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If n is a positive integer

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If n is a positive integer [#permalink]

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New post 11 Nov 2008, 04:08
This topic is locked. If you want to discuss this question please re-post it in the respective forum.

Pls help
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Re: GMATPREP integers [#permalink]

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New post 11 Nov 2008, 04:13
It will be C.

Try with numbers.

From stmt1:
n = 1,3,5,7,9,11,.....
Hence, remainder of (n-1)(n+1) will be different for different values of n....insufficient.

From stmt2:
n = 1,2,4,5,7,8,10,..... and again the desired remainder will be different for different values of n.

Combining stmt1 and stmt2:

n = 1, 5, 7, 11, ......and remainder will always be 0 for any value of n.....sufficient.

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Re: GMATPREP integers [#permalink]

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New post 11 Nov 2008, 04:28
scthakur wrote:
It will be C.

Try with numbers.

From stmt1:
n = 1,3,5,7,9,11,.....
Hence, remainder of (n-1)(n+1) will be different for different values of n....insufficient.

From stmt2:
n = 1,2,4,5,7,8,10,..... and again the desired remainder will be different for different values of n.

Combining stmt1 and stmt2:

n = 1, 5, 7, 11, ......and remainder will always be 0 for any value of n...
..sufficient.


I don't think you can simply calculate some first prime number to get the conclusion

Among 3 consecutive integer n - 1, n, n + 1
n is not factor of 3 => n - 1 or n + 1 is divisible by 3
=> (n-1)(n+1) divisible by 3 (1)

n is not factor of 2 => n - 1 or n + 1 is divisible by 2
between n - 1 and n + 1, if n - 1 is divisible by 2, n + 1 is divisible by 4, if n - 1 is divisible by 4, n + 1 is divisible by 2

=> (n-1)(n+1) is divisible by 8. (2)

from (1) & (2), (n-1)(n+1) is divisible by 12, r = 0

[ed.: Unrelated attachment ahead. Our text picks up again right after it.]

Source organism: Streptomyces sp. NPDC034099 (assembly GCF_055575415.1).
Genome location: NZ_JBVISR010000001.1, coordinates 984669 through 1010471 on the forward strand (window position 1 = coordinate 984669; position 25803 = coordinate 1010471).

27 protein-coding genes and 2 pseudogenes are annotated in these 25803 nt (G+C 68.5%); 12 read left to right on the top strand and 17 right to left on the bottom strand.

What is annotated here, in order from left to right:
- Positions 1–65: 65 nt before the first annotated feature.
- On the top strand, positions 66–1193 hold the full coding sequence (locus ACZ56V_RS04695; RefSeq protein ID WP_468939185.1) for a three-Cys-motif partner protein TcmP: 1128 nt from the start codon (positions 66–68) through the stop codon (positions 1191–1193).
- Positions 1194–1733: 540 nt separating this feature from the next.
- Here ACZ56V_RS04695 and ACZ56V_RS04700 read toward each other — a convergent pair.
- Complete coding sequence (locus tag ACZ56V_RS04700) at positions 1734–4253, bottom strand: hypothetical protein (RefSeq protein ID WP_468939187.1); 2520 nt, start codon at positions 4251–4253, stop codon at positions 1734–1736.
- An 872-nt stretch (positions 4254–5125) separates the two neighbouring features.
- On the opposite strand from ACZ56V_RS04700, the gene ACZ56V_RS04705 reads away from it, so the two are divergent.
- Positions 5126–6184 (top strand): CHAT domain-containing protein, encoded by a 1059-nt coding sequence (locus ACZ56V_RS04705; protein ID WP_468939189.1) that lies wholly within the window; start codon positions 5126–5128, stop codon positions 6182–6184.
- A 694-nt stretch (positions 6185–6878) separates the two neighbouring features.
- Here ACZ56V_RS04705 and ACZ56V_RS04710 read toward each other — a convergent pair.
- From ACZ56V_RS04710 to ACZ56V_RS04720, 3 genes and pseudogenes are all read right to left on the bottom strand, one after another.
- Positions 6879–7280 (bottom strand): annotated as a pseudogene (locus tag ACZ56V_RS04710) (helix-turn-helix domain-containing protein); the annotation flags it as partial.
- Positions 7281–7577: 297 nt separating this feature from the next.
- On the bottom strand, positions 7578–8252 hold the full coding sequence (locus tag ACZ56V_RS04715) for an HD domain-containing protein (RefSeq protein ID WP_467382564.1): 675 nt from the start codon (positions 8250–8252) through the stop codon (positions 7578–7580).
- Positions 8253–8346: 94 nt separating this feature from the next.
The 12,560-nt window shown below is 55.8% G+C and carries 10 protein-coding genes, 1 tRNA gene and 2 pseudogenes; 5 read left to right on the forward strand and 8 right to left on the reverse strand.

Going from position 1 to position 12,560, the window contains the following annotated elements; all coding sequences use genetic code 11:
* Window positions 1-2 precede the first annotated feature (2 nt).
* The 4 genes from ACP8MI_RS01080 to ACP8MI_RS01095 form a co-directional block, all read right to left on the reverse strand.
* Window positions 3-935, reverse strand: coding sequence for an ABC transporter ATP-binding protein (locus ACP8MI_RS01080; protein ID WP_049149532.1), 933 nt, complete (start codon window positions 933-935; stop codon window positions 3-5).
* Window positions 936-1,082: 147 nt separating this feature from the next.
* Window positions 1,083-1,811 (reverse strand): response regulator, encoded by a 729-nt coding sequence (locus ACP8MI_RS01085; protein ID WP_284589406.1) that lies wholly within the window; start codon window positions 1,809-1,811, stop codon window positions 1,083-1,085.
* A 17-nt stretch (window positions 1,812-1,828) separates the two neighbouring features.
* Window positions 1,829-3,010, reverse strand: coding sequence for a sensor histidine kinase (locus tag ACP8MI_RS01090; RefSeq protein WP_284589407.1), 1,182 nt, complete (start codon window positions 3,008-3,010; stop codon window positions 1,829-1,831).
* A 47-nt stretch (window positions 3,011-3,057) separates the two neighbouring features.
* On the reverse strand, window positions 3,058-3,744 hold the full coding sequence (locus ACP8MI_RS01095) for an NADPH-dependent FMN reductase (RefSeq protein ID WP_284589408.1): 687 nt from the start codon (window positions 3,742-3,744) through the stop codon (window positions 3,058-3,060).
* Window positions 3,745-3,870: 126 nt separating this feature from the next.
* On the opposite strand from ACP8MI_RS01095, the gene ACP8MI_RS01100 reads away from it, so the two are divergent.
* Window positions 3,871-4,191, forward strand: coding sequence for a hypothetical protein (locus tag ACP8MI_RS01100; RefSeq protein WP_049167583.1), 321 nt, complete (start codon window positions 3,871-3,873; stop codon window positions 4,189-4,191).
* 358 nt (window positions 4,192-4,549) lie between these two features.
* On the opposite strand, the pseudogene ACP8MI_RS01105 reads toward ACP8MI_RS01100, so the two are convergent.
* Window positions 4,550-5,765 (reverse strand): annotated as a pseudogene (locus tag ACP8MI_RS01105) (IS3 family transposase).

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Re: GMATPREP integers [#permalink]

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New post 11 Nov 2008, 05:16
lylya4 wrote:
I don't think you can simply calculate some first prime number to get the conclusion

Among 3 consecutive integer n - 1, n, n + 1
n is not factor of 3 => n - 1 or n + 1 is divisible by 3
=> (n-1)(n+1) divisible by 3 (1)

n is not factor of 2 => n - 1 or n + 1 is divisible by 2
between n - 1 and n + 1, if n - 1 is divisible by 2, n + 1 is divisible by 4, if n - 1 is divisible by 4, n + 1 is divisible by 2

=> (n-1)(n+1) is divisible by 8. (2)

from (1) & (2), (n-1)(n+1) is divisible by 12, r = 0


I agree with you. However, during actual test, if I can find a pattern with couple of numbers, I will probably go with that approach in case I do not come up with an immediate algebraic approach.

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Re: GMATPREP integers [#permalink]

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New post 11 Nov 2008, 08:20
well in fact, from (1) and (2) we can concur that n is prime with the exception of 2 and 3.
i.e n=1,5,7....
answer is C.
(if n=1 and product is 0, remainder is still 0)

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Re: GMATPREP integers [#permalink]

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New post 11 Nov 2008, 08:30
from 1

(n-1),n,(n+1) are 3 consecs where (n-1) and (n+1) are even.

when

(n-1)(n+1) are devided by 2^3 * 3 the remainder could be anything.......insuff

from2

if 3 is not a factor of n then sure either (n-1) or (n+1) is. however.........insuff

both

in the 3 cosnecs one of them is even multiple of 3 , second is even and one of the 2 evens has one more factor of 2 in it, as such

the 2 evens are in the form = 2*2*2*3*x, where x is any +ve intiger

thus remainder is 0..........suff

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Re: GMATPREP integers [#permalink]

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New post 11 Nov 2008, 08:38
I think any of the above process is correct. Based on whether one is good at forming calculation with numbers or at forming quick algebric equations, one can take any of the approach.

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Re: GMATPREP integers   [#permalink] 11 Nov 2008, 08:38
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